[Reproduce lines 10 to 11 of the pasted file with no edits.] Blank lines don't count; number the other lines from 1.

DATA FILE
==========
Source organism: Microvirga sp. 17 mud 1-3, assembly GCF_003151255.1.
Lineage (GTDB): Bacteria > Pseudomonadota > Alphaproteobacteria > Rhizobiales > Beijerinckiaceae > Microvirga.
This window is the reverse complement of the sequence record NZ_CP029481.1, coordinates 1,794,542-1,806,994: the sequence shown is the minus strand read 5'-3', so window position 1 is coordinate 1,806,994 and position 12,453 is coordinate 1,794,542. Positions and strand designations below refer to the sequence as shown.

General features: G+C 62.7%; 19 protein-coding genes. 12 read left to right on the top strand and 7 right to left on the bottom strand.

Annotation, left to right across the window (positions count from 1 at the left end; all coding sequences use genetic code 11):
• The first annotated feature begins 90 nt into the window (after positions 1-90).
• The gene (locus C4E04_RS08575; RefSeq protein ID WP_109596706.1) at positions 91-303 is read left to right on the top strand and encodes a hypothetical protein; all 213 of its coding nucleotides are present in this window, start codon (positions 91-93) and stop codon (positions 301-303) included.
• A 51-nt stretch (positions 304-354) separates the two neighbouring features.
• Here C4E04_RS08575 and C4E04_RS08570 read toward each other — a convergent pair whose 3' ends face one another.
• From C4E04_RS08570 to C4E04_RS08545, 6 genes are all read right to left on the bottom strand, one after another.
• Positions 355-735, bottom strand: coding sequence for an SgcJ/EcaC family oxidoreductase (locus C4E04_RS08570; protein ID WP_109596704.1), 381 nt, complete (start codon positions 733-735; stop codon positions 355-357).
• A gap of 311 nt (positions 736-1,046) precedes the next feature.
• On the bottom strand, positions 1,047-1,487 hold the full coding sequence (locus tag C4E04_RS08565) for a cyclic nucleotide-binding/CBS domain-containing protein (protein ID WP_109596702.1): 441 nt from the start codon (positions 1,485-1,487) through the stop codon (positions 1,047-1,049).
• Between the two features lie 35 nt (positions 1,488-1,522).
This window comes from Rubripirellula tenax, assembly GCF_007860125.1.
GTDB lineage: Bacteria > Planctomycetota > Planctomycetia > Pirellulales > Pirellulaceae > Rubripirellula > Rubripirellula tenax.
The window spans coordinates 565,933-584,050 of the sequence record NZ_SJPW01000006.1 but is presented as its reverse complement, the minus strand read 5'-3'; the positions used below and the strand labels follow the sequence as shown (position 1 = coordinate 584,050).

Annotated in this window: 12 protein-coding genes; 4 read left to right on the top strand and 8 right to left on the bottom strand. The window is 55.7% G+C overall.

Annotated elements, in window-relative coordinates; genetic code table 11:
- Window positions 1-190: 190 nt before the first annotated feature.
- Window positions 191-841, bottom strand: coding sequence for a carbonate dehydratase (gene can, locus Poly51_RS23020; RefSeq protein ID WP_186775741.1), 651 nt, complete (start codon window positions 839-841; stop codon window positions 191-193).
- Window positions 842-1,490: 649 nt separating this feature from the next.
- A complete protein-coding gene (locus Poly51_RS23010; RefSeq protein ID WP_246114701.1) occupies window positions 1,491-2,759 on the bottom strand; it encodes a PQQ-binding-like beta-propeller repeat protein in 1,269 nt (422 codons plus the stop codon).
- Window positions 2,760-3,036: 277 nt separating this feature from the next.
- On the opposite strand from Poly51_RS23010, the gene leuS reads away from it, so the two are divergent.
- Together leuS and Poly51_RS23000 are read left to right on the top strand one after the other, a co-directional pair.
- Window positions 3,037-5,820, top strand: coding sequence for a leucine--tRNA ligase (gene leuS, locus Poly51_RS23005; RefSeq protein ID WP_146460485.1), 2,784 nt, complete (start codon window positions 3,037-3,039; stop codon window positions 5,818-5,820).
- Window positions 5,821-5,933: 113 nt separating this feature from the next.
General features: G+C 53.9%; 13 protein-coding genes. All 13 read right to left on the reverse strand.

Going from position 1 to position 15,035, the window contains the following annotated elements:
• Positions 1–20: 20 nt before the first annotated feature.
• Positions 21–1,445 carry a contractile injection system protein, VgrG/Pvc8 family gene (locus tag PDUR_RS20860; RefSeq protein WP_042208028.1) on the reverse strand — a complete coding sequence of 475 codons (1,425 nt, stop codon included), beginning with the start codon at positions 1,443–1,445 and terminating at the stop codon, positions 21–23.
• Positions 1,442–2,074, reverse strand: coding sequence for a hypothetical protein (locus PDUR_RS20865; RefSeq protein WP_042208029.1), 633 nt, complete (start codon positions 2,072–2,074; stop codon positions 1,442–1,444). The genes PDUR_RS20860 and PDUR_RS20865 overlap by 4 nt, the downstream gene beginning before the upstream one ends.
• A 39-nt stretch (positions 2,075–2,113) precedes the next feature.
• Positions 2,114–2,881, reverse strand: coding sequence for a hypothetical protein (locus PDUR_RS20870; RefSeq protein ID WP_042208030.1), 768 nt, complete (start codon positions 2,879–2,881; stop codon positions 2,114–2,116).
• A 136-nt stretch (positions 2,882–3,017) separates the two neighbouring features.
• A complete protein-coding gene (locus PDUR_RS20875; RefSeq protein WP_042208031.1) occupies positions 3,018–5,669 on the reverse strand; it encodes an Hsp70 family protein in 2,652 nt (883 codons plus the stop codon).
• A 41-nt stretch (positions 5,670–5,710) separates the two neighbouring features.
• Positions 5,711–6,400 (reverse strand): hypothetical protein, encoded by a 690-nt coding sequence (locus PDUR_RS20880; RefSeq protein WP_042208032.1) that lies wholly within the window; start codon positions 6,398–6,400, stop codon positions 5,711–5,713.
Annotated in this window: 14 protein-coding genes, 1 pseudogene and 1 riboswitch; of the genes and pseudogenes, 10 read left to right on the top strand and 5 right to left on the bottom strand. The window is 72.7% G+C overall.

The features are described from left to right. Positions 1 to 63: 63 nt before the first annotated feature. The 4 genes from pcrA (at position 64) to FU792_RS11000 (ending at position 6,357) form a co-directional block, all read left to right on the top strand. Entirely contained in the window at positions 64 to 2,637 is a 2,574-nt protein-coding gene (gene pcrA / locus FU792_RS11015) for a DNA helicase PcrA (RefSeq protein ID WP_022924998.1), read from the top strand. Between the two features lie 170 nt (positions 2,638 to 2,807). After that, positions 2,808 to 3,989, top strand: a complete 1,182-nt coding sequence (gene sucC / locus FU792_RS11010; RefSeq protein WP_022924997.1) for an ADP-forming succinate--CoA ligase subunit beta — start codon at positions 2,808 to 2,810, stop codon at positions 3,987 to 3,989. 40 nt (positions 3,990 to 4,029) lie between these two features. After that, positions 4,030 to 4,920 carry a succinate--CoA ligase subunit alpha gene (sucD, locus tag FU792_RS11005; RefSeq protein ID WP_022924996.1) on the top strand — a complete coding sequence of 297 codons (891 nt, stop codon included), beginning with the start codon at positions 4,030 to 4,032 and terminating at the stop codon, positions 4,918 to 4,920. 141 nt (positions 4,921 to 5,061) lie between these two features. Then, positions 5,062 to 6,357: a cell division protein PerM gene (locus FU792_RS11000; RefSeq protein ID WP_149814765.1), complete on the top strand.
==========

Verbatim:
• From C4E04_RS08570 to C4E04_RS08545, 6 genes are all read right to left on the bottom strand, one after another.
• Positions 355-735, bottom strand: coding sequence for an SgcJ/EcaC family oxidoreductase (locus C4E04_RS08570; protein ID WP_109596704.1), 381 nt, complete (start codon positions 733-735; stop codon positions 355-357).